Monday, May 8, 2017

Fabulous! Philip Guston & the Poets at Accademia in Venice - To Ernest, with Love

The Line by Philip Guston (1977)
(Venice, Italy) I have eagerly anticipated the arrival of Philip Guston and the Poets. When I lived in the hills of Los Feliz, a section of Los Angeles, one of my dearest friends and neighbors was Ernest Lieblich, a wealthy German Jew who was a great supporter of the arts. One day, Ernest insisted that we dash to the City of Hope hospital to see a mural he had discovered. He drove, speeding down the freeway at age 82, to a decrepit building. After we entered the doorway, Ernest demanded, "Now turn around!" On the wall surrounding the door was a dramatic mural in poor condition.

From Ernest's 2009 obituary in the Los Angeles Times (which I recommend reading so you can see the fabulous life Ernest led):

"Ernest Lieblich, a businessman and philanthropist with a passion for the arts who financed the painstaking restoration of a valuable 1930s-era mural and helped uncover the true identity of one of its creators, died April 4 at his Los Feliz home. He was 94.

One of his most notable efforts was the recovery of a faded floor-to-ceiling mural at the City of Hope medical center in Duarte. The experts he assembled to restore the mural by Reuben Kadish and Phillip Goldstein found that Goldstein was actually Philip Guston, a leading Abstract Expressionist painter who achieved prominence after leaving Los Angeles for New York in the late 1930s.
Philip Guston - Reuben Kadish mural City of Hope
The mural, painted in 1935-36, depicts 30 draped and nude figures representing vigorous youth to frail old age. Although cracked and grimy from decades of neglect, its beauty made Lieblich gasp when he saw it for the first time in 1996.

"He used his famous word, which was 'Fabulous!' " recalled Robert J. Reid, who was then City of Hope's vice president for donor relations. "He said, 'We must do something about this.'"
Lieblich was so buoyed by the discovery of a forgotten piece of local art history that he agreed to finance the renovation of the entire Spanish revival building that housed the mural and is now a visitors center."
Kosme de Baranano, Curator and Paola Marini, Director of Accademia - Photo Cat Bauer
Now, here in Venice, Philip Guston has a major exhibition at the renowned Galleria dell'Accademia, a city and museum which left a deep impression on the artist -- Guston loved the Italian Renaissance painters, but, with a few exceptions, didn't care much for the work of his contemporaries.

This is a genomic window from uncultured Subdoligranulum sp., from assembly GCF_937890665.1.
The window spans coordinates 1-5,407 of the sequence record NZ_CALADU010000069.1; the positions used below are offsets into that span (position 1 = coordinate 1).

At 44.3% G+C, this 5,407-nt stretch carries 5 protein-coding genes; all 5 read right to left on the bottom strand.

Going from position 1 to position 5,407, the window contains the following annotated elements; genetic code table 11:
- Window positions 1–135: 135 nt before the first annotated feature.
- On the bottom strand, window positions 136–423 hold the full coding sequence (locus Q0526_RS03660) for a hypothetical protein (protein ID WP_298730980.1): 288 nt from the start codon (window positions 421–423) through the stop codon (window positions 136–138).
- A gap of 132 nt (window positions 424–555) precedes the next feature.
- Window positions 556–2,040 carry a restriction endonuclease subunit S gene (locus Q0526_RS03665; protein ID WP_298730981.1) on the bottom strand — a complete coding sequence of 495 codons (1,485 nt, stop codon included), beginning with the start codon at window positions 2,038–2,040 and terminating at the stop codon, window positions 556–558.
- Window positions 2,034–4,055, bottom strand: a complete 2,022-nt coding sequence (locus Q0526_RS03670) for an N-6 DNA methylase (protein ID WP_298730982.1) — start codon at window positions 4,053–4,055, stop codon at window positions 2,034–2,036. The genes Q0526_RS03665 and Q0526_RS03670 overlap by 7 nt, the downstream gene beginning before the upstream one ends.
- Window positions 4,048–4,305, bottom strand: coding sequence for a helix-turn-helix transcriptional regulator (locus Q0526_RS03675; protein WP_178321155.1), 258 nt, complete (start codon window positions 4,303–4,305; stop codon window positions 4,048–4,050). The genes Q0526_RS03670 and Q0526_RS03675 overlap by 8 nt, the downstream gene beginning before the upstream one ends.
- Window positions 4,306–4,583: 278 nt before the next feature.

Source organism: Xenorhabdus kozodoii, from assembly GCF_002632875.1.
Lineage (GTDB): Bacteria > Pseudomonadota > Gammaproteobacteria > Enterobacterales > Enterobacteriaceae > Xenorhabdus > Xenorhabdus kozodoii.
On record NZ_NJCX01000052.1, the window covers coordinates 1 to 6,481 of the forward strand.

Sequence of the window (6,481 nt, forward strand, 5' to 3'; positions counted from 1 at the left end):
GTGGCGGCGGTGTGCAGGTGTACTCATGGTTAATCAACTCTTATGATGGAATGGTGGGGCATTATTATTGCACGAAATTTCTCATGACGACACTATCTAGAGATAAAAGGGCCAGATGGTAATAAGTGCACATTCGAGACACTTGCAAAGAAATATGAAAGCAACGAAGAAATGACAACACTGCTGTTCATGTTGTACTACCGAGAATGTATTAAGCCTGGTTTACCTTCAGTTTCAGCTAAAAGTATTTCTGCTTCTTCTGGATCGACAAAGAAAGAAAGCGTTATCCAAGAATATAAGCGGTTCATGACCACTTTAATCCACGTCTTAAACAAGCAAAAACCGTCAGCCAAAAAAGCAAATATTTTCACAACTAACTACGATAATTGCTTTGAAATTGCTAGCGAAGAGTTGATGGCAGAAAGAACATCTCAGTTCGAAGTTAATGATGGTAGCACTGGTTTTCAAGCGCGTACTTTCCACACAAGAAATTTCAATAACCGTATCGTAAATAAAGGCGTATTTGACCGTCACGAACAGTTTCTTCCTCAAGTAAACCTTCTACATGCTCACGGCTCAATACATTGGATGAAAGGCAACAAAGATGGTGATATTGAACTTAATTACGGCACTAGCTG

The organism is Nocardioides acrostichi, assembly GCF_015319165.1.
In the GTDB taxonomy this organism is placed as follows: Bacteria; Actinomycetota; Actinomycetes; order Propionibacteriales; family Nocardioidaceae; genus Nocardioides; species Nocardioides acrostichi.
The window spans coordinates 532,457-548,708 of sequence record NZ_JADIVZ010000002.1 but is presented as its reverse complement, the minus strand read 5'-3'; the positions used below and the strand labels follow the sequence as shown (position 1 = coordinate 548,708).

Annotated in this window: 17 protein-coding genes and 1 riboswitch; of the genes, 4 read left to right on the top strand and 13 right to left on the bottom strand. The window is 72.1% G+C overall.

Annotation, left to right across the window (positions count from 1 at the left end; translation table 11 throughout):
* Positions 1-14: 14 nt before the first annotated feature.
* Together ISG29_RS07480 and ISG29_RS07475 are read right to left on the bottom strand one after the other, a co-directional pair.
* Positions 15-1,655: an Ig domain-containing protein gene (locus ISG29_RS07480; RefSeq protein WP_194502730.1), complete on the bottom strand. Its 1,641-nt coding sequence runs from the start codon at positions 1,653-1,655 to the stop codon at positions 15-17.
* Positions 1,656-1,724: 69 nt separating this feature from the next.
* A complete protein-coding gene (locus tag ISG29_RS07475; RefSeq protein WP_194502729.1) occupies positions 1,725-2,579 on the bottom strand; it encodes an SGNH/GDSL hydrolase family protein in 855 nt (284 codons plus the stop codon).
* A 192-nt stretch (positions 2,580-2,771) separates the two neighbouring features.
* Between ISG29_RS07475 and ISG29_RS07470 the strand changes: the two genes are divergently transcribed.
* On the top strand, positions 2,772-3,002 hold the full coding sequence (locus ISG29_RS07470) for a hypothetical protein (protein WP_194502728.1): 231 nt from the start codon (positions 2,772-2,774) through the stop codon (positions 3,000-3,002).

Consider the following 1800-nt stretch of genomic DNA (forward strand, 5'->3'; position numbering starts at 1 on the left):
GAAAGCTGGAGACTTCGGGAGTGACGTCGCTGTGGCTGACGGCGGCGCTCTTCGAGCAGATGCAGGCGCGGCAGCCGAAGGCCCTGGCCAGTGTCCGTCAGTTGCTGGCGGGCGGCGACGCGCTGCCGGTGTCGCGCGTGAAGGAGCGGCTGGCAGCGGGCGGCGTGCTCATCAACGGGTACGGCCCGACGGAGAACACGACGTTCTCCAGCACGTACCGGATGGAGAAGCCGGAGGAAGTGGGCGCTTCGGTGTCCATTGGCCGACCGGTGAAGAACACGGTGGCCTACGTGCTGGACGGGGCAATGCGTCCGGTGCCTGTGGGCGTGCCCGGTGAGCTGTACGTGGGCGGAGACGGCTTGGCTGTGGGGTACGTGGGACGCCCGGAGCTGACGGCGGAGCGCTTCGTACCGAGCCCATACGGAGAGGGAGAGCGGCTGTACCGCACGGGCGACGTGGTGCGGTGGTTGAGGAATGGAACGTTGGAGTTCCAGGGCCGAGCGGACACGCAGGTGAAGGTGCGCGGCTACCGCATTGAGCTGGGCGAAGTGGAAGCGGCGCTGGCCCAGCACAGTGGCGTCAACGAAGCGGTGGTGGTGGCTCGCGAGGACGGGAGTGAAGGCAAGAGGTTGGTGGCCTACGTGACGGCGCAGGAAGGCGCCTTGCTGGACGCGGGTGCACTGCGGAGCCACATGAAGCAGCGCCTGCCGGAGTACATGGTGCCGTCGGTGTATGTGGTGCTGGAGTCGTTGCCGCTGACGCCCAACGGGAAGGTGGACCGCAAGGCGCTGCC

Philip Guston and the Poets was born in an unusual way. The curator, Professor Dr. Kosme de Baranano, is a Guston scholar who wrote a rich essay about the artist's work through the lens of five poets of the 20th century: D.H. Lawrence, William Butler Yeats, Wallace Stevens, T.S. Eliot and Eugenio Montale. So, the essay is the inspiration for the exhibition, and the poets the foundation of the essay -- though the words of the poets were not always the inspiration for Philip Guston.

In the press notes, Dr. Baranano writes:

"...His images are carriers of desire and of memory, but they are also a treasury of previously unformulated ideas. Guston's pictorial work may be understood in relation to the poetic thought of five great literary figures of the twentieth century, poets who also sought to express ideas not previously formulated. Perhaps they may, like artificial light, precisely illuminate his paintings so as to draw us into them."

East Coker - T.S.E. by Philip Guston (1979)
In one particular case, however, there is a direct connection between the poet and the artist, and that is in the haunting painting East Coker - T.S.E., an homage to T.S. Elliot and a meditation on death. East Coker, a poem in Elliot's The Four Quartets, was written in 1943. Guston painted his East Coker in 1979 after suffering from a near-fatal heart attack. "I wanted to paint a man dying."

Now that's courage.

Philip Guston died the next year.


At the end of the exhibition is the Pantheon, and some thoughts from Guston's daughter, Musa, from her memoir, Night Studio: A Memoir of Philip Guston:
"...In this painting, the names of five artists hover in the anxious air of the studio: Masaccio, Piero, Giotto, Tiepolo and de Chirico. My father would sometimes tell a story, his half-joking, half-serious fantasy of meeting the great masters in heaven, when he had gained acceptance into the confraternity, of one of them patting him on the back and saying, 'Not bad, sonny. Pas mal.'"
Pantheon by Philip Guston - Photo: Cat Bauer
I hope the whole group is up there together in heaven, including Ernest Lieblich, smiling down on Philip Guston and the Poets here on earth.

Philip Guston and the Poets at the Galleria dell'Accademia opens to the public on May 10 and runs through September 3, 2017. Go to the Accademia for more information.

Ciao from Venezia,
Cat Bauer
Venetian Cat - The Venice Blog

1 comment:

  1. I have eagerly anticipated the arrival of Philip Guston and the Poets. When I lived in the hills of Los Feliz, a section of Los Angeles, one of my dearest friends and neighbors was Ernest Lieblich, a wealthy German Jew who was a great supporter of the arts. One day, Ernest insisted that we dash to the City of Hope hospital to see a mural he had discovered.

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